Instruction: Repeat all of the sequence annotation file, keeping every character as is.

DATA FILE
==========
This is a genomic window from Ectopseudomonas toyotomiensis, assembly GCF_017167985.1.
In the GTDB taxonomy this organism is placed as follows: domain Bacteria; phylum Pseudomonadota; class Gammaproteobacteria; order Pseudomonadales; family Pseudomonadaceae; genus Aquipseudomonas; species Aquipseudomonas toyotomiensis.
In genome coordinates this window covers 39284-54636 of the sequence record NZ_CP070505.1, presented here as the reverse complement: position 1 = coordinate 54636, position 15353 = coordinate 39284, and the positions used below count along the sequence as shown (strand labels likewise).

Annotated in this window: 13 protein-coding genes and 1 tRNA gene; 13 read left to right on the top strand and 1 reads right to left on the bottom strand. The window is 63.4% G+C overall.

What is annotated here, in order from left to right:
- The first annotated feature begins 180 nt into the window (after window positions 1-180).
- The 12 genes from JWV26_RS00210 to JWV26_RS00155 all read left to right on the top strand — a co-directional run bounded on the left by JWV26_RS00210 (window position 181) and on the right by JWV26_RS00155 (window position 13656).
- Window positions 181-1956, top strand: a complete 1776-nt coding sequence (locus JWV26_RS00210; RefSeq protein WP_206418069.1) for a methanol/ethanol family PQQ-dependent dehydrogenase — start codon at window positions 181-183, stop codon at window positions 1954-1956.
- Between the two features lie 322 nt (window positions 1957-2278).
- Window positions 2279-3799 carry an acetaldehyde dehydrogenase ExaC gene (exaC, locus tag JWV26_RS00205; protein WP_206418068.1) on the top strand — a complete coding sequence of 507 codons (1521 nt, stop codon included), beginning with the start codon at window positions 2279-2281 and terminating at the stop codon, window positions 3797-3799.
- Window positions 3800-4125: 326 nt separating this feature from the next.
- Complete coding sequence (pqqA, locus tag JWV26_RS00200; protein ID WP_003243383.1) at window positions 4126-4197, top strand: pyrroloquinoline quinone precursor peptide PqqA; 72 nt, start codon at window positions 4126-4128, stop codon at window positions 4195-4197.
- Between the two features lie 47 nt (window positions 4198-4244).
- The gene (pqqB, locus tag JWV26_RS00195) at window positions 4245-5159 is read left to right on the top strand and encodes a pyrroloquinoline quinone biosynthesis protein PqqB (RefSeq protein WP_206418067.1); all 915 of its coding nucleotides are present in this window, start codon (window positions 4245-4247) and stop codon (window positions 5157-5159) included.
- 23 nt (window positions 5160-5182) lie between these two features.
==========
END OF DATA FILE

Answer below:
This is a genomic window from Ectopseudomonas toyotomiensis, assembly GCF_017167985.1.
In the GTDB taxonomy this organism is placed as follows: domain Bacteria; phylum Pseudomonadota; class Gammaproteobacteria; order Pseudomonadales; family Pseudomonadaceae; genus Aquipseudomonas; species Aquipseudomonas toyotomiensis.
In genome coordinates this window covers 39284-54636 of the sequence record NZ_CP070505.1, presented here as the reverse complement: position 1 = coordinate 54636, position 15353 = coordinate 39284, and the positions used below count along the sequence as shown (strand labels likewise).

Annotated in this window: 13 protein-coding genes and 1 tRNA gene; 13 read left to right on the top strand and 1 reads right to left on the bottom strand. The window is 63.4% G+C overall.

What is annotated here, in order from left to right:
- The first annotated feature begins 180 nt into the window (after window positions 1-180).
- The 12 genes from JWV26_RS00210 to JWV26_RS00155 all read left to right on the top strand — a co-directional run bounded on the left by JWV26_RS00210 (window position 181) and on the right by JWV26_RS00155 (window position 13656).
- Window positions 181-1956, top strand: a complete 1776-nt coding sequence (locus JWV26_RS00210; RefSeq protein WP_206418069.1) for a methanol/ethanol family PQQ-dependent dehydrogenase — start codon at window positions 181-183, stop codon at window positions 1954-1956.
- Between the two features lie 322 nt (window positions 1957-2278).
- Window positions 2279-3799 carry an acetaldehyde dehydrogenase ExaC gene (exaC, locus tag JWV26_RS00205; protein WP_206418068.1) on the top strand — a complete coding sequence of 507 codons (1521 nt, stop codon included), beginning with the start codon at window positions 2279-2281 and terminating at the stop codon, window positions 3797-3799.
- Window positions 3800-4125: 326 nt separating this feature from the next.
- Complete coding sequence (pqqA, locus tag JWV26_RS00200; protein ID WP_003243383.1) at window positions 4126-4197, top strand: pyrroloquinoline quinone precursor peptide PqqA; 72 nt, start codon at window positions 4126-4128, stop codon at window positions 4195-4197.
- Between the two features lie 47 nt (window positions 4198-4244).
- The gene (pqqB, locus tag JWV26_RS00195) at window positions 4245-5159 is read left to right on the top strand and encodes a pyrroloquinoline quinone biosynthesis protein PqqB (RefSeq protein WP_206418067.1); all 915 of its coding nucleotides are present in this window, start codon (window positions 4245-4247) and stop codon (window positions 5157-5159) included.
- 23 nt (window positions 5160-5182) lie between these two features.